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SPI data: Don’t destroy it! Protect it.

10 Nov, 2021
The weekly SPI data is critical, even if the government is fed up. BR
The weekly SPI data is critical, even if the government is fed up. BR

Wasim Akram, the former Pakistan cricket captain narrated a story on a popular sports show the other day. Pakistan team back in the late 80s suffered a hammering against one of Australia’s side eleven in a warmup game. The then skipper and the current Prime Minister, Imran Khan, took his team for a run the next day and stopped by the scoreboard, which still had the rather embarrassing bowling figures, including those of the skipper. The Skipper ordered one of the players to climb up the scorecard and remove the figures. Only then did they move on.

Those who know Imran Khan, the cricket captain, would testify he had his own ways of pumping confidence in his players. This may well have been one of those. Fast forward 35 years, and the Skipper seems to be continuing his merry ways. Only that, this time he is not merely leading a cricket team. At first glance, one could have mistaken it for a piece of satire, but sadly enough, it was not. Apparently, the government has decided enough is enough, and there will be no more weekly Sensitive Price Index (SPI) data.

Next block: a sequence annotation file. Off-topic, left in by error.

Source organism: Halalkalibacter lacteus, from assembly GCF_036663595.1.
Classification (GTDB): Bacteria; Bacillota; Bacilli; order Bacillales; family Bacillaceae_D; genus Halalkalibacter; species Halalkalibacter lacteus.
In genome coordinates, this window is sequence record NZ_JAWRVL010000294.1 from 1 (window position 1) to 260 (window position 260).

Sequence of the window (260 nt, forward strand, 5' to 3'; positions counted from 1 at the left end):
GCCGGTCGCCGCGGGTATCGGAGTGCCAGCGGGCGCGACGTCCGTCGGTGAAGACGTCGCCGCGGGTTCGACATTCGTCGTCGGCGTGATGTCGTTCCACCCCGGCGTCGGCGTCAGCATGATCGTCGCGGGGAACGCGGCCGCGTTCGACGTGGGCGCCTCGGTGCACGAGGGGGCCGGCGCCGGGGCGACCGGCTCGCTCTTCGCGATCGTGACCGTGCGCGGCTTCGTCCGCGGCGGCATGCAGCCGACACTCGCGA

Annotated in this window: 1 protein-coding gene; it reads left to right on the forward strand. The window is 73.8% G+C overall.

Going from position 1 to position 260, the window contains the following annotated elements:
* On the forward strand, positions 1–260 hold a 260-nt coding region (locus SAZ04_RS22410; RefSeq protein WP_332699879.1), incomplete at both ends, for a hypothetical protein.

Why? Because apparently the government is “fed up” of the growing criticism on rising prices. Makes sense too. It must be hard facing all the criticism, especially when inflation truly is a global phenomenon, as all the spokespersons keep hammering it day after day. And there should not be such data delight every week for thankless consumers, who are getting the cheapest petrol in the world, and don’t bow down in gratitude for being recipients of heavily subsidized natural gas. More importantly, since weekly data is not a global practice, there is absolutely no need to continue with it (of course, Pakistan adopts all the global best practices in every other area, right?).

Here is why weekly SPI data is critical, even if the government is fed up. The breakdown comes with inflation numbers with respect to income quintiles. It also better captures the price trends, especially food prices, as compared to monthly CPI. That is because monthly CPI food prices are collected on 11th-14th of every month, with a higher possibility of missing volatility during the month. Of course, SPI running consistently in the double digits has a role to play. It would not have been the case had SPI been around the CPI range.

The weekly SPI also provides data on daily wages of labor, a piece of information very critical to few who are interested in research. Weekly fertilizer and cement prices are also good indicators of the input cost in the respective sectors, which now will be a casualty. When the government top brass clearly believes that inflation is largely a global phenomenon, what is the need to hide it? This is by no means the embarrassment of that scorecard 35 years ago. Here is hoping the Prime Minister takes the right U-turn on this one.

This article first appeared in Business Recorder on Nov. 10, 2021